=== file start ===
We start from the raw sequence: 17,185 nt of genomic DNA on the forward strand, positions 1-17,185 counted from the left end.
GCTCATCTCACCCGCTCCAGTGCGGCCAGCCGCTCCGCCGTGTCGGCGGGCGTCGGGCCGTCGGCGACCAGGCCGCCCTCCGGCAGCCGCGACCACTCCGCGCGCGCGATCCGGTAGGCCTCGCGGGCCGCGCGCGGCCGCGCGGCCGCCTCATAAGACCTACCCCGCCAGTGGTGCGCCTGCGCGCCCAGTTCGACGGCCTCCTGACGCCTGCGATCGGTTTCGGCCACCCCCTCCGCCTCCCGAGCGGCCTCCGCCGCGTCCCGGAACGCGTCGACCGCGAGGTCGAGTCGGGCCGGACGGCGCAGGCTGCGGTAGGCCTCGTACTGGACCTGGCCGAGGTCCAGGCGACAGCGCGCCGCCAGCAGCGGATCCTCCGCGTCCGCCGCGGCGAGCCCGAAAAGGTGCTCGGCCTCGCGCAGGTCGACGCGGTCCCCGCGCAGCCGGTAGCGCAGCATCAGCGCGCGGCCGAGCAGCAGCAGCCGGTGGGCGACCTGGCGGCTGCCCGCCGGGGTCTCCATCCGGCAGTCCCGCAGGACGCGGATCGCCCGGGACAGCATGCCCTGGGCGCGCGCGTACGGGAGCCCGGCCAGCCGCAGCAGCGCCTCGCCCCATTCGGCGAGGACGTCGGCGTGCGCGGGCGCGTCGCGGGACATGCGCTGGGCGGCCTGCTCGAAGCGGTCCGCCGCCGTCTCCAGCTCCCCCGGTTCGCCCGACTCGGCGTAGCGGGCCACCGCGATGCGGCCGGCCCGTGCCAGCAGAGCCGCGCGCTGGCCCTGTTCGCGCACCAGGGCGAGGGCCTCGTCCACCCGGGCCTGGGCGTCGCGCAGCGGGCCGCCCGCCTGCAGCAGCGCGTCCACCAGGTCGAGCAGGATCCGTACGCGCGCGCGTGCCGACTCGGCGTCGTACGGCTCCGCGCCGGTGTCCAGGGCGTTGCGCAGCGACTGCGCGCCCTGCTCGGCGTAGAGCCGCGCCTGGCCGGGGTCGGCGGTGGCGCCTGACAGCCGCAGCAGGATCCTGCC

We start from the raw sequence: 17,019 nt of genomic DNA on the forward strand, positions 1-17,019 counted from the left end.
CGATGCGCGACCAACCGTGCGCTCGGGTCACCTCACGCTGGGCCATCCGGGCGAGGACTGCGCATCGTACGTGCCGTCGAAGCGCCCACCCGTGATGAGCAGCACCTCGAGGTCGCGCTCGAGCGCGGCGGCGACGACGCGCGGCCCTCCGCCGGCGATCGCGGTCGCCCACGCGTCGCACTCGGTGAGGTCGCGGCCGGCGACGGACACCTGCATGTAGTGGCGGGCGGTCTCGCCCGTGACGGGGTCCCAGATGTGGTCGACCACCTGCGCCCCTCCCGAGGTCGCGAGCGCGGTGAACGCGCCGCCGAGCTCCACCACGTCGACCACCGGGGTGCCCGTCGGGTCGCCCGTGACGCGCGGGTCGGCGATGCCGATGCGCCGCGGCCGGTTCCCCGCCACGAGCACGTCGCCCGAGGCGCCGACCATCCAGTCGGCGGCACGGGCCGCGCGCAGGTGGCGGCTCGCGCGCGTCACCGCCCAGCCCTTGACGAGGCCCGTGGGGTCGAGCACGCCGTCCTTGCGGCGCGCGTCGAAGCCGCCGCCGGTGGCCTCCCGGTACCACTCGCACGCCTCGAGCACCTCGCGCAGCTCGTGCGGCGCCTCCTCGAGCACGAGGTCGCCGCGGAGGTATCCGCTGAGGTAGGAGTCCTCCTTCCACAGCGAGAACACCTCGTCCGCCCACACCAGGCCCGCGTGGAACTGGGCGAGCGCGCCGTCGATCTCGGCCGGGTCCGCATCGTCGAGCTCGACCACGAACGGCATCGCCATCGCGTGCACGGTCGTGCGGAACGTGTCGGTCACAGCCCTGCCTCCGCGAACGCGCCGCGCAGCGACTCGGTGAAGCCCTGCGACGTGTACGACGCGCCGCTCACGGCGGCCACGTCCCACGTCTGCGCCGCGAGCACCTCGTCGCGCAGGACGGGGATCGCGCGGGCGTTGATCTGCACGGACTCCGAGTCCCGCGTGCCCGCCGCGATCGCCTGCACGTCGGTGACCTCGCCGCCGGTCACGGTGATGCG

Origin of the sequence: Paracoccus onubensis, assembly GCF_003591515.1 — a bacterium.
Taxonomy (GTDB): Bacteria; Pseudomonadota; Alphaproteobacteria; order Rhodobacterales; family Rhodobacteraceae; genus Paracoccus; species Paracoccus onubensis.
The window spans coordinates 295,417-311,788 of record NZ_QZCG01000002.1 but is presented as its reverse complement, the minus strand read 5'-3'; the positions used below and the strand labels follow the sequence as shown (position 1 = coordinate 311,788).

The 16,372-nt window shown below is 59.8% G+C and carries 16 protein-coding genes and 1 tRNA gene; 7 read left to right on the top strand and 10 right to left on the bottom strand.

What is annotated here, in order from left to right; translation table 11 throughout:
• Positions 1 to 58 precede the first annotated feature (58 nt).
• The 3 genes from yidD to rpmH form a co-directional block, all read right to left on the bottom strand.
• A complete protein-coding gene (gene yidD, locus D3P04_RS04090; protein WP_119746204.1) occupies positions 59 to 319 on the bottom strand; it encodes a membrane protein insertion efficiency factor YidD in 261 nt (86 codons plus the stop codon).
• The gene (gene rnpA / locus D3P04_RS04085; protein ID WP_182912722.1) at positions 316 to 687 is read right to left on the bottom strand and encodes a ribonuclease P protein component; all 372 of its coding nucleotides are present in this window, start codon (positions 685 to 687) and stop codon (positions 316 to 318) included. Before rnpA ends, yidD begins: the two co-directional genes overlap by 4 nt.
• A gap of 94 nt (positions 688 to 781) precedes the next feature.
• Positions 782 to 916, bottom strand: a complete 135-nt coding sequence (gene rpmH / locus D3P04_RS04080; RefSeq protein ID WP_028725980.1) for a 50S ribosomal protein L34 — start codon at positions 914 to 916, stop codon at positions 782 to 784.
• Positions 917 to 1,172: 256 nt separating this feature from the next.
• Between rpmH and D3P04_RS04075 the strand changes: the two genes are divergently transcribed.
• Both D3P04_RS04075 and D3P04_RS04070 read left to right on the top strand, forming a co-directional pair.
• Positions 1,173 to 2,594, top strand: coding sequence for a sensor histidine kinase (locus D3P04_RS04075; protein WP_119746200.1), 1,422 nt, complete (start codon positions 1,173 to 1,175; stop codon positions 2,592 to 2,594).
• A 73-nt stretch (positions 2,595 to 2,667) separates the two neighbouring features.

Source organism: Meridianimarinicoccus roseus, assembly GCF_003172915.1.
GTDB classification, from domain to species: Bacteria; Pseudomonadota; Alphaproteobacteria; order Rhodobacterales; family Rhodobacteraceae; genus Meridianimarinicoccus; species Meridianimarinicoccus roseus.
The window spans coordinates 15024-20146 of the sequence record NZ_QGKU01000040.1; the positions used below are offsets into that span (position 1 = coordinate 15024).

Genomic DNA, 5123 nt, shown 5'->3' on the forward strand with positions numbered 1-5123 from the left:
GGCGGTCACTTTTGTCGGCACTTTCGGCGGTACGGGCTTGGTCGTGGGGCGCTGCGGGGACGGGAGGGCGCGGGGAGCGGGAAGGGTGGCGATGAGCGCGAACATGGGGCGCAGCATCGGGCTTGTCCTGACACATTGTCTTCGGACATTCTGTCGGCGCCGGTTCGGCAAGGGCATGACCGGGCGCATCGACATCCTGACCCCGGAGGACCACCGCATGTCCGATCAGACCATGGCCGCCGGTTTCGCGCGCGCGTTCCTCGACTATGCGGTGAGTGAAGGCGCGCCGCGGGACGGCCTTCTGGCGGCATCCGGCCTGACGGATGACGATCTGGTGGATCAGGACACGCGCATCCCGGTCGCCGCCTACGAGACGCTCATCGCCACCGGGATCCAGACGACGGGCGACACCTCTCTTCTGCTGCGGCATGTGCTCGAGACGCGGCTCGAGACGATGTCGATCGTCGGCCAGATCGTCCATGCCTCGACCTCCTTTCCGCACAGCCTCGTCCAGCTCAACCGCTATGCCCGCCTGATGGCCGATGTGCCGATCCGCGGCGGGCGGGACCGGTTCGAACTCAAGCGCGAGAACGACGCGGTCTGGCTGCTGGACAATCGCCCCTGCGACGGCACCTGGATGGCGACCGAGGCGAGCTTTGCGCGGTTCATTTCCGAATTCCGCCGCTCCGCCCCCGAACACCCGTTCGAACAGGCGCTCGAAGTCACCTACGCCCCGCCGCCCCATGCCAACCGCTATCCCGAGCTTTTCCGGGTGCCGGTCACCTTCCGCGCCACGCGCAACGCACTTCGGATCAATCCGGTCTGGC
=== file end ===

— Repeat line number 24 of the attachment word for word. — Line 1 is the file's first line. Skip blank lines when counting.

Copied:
Genomic DNA, 5123 nt, shown 5'->3' on the forward strand with positions numbered 1-5123 from the left: